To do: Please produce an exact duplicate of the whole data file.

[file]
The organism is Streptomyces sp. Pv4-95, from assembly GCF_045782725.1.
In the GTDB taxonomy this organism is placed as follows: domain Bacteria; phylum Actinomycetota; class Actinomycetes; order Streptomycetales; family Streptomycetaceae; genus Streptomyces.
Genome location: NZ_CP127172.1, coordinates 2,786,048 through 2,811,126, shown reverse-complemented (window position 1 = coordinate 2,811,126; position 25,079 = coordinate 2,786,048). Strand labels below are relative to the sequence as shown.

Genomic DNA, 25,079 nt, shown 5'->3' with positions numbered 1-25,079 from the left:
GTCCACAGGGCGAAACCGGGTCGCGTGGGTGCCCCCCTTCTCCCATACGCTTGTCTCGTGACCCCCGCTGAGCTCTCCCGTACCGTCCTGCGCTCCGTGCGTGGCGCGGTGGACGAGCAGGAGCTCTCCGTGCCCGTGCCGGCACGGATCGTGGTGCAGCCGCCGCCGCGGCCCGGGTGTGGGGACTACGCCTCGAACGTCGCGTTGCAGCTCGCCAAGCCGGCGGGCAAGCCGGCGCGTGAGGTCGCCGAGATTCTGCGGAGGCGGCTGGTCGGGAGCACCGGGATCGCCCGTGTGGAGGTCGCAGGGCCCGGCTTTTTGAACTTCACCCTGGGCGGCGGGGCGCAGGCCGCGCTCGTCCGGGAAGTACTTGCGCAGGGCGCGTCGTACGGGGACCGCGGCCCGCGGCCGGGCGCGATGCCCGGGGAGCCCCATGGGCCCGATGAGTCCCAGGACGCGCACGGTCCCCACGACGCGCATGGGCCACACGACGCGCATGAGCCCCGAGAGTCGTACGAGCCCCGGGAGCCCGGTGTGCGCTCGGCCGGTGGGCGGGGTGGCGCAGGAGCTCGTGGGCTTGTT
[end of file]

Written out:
The organism is Streptomyces sp. Pv4-95, from assembly GCF_045782725.1.
In the GTDB taxonomy this organism is placed as follows: domain Bacteria; phylum Actinomycetota; class Actinomycetes; order Streptomycetales; family Streptomycetaceae; genus Streptomyces.
Genome location: NZ_CP127172.1, coordinates 2,786,048 through 2,811,126, shown reverse-complemented (window position 1 = coordinate 2,811,126; position 25,079 = coordinate 2,786,048). Strand labels below are relative to the sequence as shown.

Genomic DNA, 25,079 nt, shown 5'->3' with positions numbered 1-25,079 from the left:
GTCCACAGGGCGAAACCGGGTCGCGTGGGTGCCCCCCTTCTCCCATACGCTTGTCTCGTGACCCCCGCTGAGCTCTCCCGTACCGTCCTGCGCTCCGTGCGTGGCGCGGTGGACGAGCAGGAGCTCTCCGTGCCCGTGCCGGCACGGATCGTGGTGCAGCCGCCGCCGCGGCCCGGGTGTGGGGACTACGCCTCGAACGTCGCGTTGCAGCTCGCCAAGCCGGCGGGCAAGCCGGCGCGTGAGGTCGCCGAGATTCTGCGGAGGCGGCTGGTCGGGAGCACCGGGATCGCCCGTGTGGAGGTCGCAGGGCCCGGCTTTTTGAACTTCACCCTGGGCGGCGGGGCGCAGGCCGCGCTCGTCCGGGAAGTACTTGCGCAGGGCGCGTCGTACGGGGACCGCGGCCCGCGGCCGGGCGCGATGCCCGGGGAGCCCCATGGGCCCGATGAGTCCCAGGACGCGCACGGTCCCCACGACGCGCATGGGCCACACGACGCGCATGAGCCCCGAGAGTCGTACGAGCCCCGGGAGCCCGGTGTGCGCTCGGCCGGTGGGCGGGGTGGCGCAGGAGCTCGTGGGCTTGTT